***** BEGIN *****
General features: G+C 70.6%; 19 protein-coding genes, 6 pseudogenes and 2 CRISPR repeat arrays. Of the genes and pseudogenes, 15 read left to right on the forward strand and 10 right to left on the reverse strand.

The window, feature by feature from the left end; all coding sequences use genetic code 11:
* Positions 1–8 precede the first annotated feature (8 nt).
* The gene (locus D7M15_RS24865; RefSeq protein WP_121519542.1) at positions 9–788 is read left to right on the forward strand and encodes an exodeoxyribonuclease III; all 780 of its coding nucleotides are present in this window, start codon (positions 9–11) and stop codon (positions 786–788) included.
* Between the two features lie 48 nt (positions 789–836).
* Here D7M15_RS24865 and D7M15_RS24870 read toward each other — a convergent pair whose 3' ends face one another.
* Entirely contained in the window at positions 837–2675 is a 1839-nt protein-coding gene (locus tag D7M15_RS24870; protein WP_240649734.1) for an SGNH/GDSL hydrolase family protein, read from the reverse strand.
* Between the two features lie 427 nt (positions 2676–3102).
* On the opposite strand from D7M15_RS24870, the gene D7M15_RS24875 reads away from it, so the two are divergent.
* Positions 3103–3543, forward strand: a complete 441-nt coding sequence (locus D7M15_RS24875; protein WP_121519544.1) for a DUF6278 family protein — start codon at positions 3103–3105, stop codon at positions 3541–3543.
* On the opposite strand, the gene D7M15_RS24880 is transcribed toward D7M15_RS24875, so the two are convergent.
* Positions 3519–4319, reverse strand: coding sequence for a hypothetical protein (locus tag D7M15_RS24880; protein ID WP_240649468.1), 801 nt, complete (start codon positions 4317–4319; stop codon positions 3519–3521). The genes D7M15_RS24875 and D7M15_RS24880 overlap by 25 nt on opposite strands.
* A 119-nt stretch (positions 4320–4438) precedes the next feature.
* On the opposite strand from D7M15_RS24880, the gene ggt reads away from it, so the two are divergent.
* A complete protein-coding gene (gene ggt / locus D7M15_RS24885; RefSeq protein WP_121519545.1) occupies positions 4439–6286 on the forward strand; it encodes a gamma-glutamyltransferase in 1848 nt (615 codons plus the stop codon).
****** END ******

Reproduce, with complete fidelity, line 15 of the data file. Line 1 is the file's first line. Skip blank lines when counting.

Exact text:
* A complete protein-coding gene (gene ggt / locus D7M15_RS24885; RefSeq protein WP_121519545.1) occupies positions 4439–6286 on the forward strand; it encodes a gamma-glutamyltransferase in 1848 nt (615 codons plus the stop codon).